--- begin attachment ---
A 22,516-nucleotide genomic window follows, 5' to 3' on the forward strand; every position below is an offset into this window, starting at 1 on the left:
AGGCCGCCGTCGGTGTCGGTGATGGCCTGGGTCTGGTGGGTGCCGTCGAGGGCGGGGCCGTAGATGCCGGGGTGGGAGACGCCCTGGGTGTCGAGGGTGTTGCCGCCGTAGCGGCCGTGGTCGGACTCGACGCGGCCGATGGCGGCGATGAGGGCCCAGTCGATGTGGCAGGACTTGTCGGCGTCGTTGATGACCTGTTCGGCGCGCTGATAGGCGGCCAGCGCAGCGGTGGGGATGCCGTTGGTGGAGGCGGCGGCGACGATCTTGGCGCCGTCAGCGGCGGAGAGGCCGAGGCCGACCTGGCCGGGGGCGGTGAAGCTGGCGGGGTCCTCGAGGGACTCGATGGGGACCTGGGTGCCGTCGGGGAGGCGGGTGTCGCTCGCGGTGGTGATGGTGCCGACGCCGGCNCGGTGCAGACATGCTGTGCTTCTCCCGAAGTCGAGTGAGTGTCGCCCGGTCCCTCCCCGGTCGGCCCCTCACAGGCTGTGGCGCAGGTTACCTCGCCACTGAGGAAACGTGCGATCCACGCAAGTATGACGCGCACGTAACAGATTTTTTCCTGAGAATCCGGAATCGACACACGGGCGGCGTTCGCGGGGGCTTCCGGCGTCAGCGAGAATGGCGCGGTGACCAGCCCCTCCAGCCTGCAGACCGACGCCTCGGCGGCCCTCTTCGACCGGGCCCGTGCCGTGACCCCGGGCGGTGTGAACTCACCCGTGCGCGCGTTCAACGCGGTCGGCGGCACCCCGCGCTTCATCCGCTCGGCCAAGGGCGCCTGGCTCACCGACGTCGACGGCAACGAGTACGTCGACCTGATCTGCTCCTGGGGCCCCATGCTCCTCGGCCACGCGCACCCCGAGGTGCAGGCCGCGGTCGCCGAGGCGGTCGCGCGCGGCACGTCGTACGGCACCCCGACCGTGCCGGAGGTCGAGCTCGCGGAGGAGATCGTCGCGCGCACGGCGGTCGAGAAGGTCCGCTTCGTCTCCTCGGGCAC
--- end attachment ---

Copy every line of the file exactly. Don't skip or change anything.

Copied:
A 22,516-nucleotide genomic window follows, 5' to 3' on the forward strand; every position below is an offset into this window, starting at 1 on the left:
AGGCCGCCGTCGGTGTCGGTGATGGCCTGGGTCTGGTGGGTGCCGTCGAGGGCGGGGCCGTAGATGCCGGGGTGGGAGACGCCCTGGGTGTCGAGGGTGTTGCCGCCGTAGCGGCCGTGGTCGGACTCGACGCGGCCGATGGCGGCGATGAGGGCCCAGTCGATGTGGCAGGACTTGTCGGCGTCGTTGATGACCTGTTCGGCGCGCTGATAGGCGGCCAGCGCAGCGGTGGGGATGCCGTTGGTGGAGGCGGCGGCGACGATCTTGGCGCCGTCAGCGGCGGAGAGGCCGAGGCCGACCTGGCCGGGGGCGGTGAAGCTGGCGGGGTCCTCGAGGGACTCGATGGGGACCTGGGTGCCGTCGGGGAGGCGGGTGTCGCTCGCGGTGGTGATGGTGCCGACGCCGGCNCGGTGCAGACATGCTGTGCTTCTCCCGAAGTCGAGTGAGTGTCGCCCGGTCCCTCCCCGGTCGGCCCCTCACAGGCTGTGGCGCAGGTTACCTCGCCACTGAGGAAACGTGCGATCCACGCAAGTATGACGCGCACGTAACAGATTTTTTCCTGAGAATCCGGAATCGACACACGGGCGGCGTTCGCGGGGGCTTCCGGCGTCAGCGAGAATGGCGCGGTGACCAGCCCCTCCAGCCTGCAGACCGACGCCTCGGCGGCCCTCTTCGACCGGGCCCGTGCCGTGACCCCGGGCGGTGTGAACTCACCCGTGCGCGCGTTCAACGCGGTCGGCGGCACCCCGCGCTTCATCCGCTCGGCCAAGGGCGCCTGGCTCACCGACGTCGACGGCAACGAGTACGTCGACCTGATCTGCTCCTGGGGCCCCATGCTCCTCGGCCACGCGCACCCCGAGGTGCAGGCCGCGGTCGCCGAGGCGGTCGCGCGCGGCACGTCGTACGGCACCCCGACCGTGCCGGAGGTCGAGCTCGCGGAGGAGATCGTCGCGCGCACGGCGGTCGAGAAGGTCCGCTTCGTCTCCTCGGGCAC